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September 16, 2008

Laurel Cookie Factory makes nationally branded goodies

Local factory turns out many tasty treats

Many of the brand name cookies, crackers and granola bars that are enjoyed all over the United States are made right here in London at the Laurel Cookie Factory on South Laurel Road.

“Our products include wirecut cookies, such as chocolate chip, sandwich creme cookies, mini-cookies, animal crackers, granola bars, snack crackers and chocolate covered items,” Plant Manager Carey Koplowitz said.

Each of six ovens has the flexibility to produce a number of different products, he said. Packaging options include bulk, many different size bags from a half ounce to a pound, overwrapped trays, u-boards similar to candy bar packaging, club packs and wrapped items in retail cartons. There are more than 60 baggers and wrappers, some of which can produce 120 or more packages per minute.

The flour, sugar, corn syrup, chocolate and most of the shortening is received in bulk tank trucks and is automatically delivered to the mixers, which are capable of producing batches up to 2,500 pounds. The other ingredients are weighed and added by hand. The Laurel Cookie Factoryrecently installed a new sugar silo, grinder and delivery system to allow them to produce their own powdered sugar which is used for creme fillings.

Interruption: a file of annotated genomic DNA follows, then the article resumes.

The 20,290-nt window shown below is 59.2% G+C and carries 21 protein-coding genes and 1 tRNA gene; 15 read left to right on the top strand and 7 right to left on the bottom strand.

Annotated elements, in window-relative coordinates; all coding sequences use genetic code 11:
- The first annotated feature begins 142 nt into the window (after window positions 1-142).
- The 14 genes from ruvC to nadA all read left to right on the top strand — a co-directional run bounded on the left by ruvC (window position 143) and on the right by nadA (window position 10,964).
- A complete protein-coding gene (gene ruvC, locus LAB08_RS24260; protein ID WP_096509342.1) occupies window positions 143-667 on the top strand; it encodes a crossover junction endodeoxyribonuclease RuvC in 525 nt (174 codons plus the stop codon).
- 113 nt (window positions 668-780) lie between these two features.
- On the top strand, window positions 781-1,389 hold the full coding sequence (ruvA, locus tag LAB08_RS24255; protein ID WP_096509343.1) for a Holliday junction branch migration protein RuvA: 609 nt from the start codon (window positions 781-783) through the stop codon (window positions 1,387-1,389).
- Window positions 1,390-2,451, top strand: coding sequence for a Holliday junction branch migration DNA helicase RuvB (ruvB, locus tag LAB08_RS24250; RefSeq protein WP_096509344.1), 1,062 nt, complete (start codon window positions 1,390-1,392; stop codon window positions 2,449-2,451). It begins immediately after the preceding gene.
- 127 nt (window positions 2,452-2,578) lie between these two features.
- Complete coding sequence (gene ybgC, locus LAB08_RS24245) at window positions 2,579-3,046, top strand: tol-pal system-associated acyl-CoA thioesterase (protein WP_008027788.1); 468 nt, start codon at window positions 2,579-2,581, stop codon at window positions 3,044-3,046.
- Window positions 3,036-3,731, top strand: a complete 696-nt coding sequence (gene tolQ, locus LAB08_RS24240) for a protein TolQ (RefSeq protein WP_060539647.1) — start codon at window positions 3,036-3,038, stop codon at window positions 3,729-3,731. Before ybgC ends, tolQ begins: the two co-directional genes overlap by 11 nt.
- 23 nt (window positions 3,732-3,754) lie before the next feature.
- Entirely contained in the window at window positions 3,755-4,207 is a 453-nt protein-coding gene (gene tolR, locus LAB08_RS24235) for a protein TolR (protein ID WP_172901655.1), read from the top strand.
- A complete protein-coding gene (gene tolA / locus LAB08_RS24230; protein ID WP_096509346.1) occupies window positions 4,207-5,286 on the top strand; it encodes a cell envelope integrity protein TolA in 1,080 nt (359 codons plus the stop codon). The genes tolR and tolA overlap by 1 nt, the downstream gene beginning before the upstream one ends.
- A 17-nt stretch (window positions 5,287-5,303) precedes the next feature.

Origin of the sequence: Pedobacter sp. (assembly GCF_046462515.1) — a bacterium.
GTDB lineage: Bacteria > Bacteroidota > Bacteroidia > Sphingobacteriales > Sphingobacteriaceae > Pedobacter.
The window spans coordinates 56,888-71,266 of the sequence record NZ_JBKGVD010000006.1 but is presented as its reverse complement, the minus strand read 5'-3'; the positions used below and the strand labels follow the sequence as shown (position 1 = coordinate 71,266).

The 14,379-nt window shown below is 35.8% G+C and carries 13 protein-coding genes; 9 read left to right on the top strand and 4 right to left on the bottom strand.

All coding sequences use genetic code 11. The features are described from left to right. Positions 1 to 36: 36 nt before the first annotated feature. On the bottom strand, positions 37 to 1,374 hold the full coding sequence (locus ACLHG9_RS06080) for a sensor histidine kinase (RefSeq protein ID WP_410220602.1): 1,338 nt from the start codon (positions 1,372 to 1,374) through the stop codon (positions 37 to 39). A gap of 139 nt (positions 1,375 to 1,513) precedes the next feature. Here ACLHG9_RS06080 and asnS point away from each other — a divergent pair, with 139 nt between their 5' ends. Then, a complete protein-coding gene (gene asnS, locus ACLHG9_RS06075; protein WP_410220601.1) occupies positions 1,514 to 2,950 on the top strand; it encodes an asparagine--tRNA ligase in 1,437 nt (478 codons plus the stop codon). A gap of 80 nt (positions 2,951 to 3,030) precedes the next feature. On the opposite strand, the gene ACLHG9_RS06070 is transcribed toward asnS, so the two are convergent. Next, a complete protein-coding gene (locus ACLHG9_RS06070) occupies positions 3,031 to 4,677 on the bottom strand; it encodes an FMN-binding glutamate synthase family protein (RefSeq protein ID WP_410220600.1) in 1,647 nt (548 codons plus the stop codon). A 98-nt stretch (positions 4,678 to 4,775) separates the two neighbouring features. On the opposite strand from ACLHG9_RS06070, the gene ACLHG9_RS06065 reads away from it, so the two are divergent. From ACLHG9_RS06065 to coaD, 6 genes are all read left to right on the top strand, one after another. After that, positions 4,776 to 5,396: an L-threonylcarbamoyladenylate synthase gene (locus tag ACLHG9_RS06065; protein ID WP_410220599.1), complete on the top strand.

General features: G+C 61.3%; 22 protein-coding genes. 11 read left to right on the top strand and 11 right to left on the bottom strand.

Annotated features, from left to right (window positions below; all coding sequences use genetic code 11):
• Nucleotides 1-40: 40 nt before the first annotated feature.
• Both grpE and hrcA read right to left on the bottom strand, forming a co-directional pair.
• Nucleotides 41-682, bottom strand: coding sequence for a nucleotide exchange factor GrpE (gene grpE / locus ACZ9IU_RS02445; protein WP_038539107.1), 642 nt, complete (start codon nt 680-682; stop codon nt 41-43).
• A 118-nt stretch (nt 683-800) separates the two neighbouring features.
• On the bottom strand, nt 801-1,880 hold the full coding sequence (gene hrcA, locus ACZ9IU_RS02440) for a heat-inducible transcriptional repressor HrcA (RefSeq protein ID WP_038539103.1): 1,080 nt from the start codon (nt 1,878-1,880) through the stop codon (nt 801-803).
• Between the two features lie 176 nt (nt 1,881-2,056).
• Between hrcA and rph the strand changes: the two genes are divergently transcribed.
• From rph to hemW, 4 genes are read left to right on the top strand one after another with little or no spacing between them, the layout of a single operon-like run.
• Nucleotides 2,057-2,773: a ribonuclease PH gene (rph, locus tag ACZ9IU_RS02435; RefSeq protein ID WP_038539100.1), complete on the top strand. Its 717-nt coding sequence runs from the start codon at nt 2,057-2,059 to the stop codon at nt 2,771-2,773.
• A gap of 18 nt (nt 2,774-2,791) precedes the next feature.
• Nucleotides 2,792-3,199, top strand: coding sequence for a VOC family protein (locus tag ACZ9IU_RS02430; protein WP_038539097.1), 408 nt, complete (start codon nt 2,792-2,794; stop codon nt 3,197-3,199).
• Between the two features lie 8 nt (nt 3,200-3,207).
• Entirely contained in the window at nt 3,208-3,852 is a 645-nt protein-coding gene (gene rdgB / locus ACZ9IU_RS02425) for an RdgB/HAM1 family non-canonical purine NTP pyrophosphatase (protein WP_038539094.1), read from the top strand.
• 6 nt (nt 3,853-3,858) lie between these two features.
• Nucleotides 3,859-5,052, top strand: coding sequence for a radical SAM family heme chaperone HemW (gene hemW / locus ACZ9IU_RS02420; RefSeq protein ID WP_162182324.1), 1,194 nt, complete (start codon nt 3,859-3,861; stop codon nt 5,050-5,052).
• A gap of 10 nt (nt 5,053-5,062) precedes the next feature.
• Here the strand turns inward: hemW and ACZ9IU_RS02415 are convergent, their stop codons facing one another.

“We are in the co-pack and private label business; that is, we produce for national brands and grocery store labels,” Koplowitz said. “The cookie and cracker market in the United States is over $7 billion annually.”

Laurel Cookie Factory, which is owned by Consolidated Biscuit Company in McComb, Ohio, produces many of the nationally branded items available in every grocery and convenience store.

“This business requires a great deal of flexibility,” Koplowitz explained. “Short runs and effective line changeovers are the key to meeting our customer’s demanding schedules. Both current and potential customers are continually developing new items and we have the creativity and innovation to meet their needs. Much of the time when a new item or process is being developed, we find we don’t have a machine capable of performing the task. Then we have to use our ingenuity to adopt something we have or build something new from scratch, usually under the pressure of a looming deadline.”

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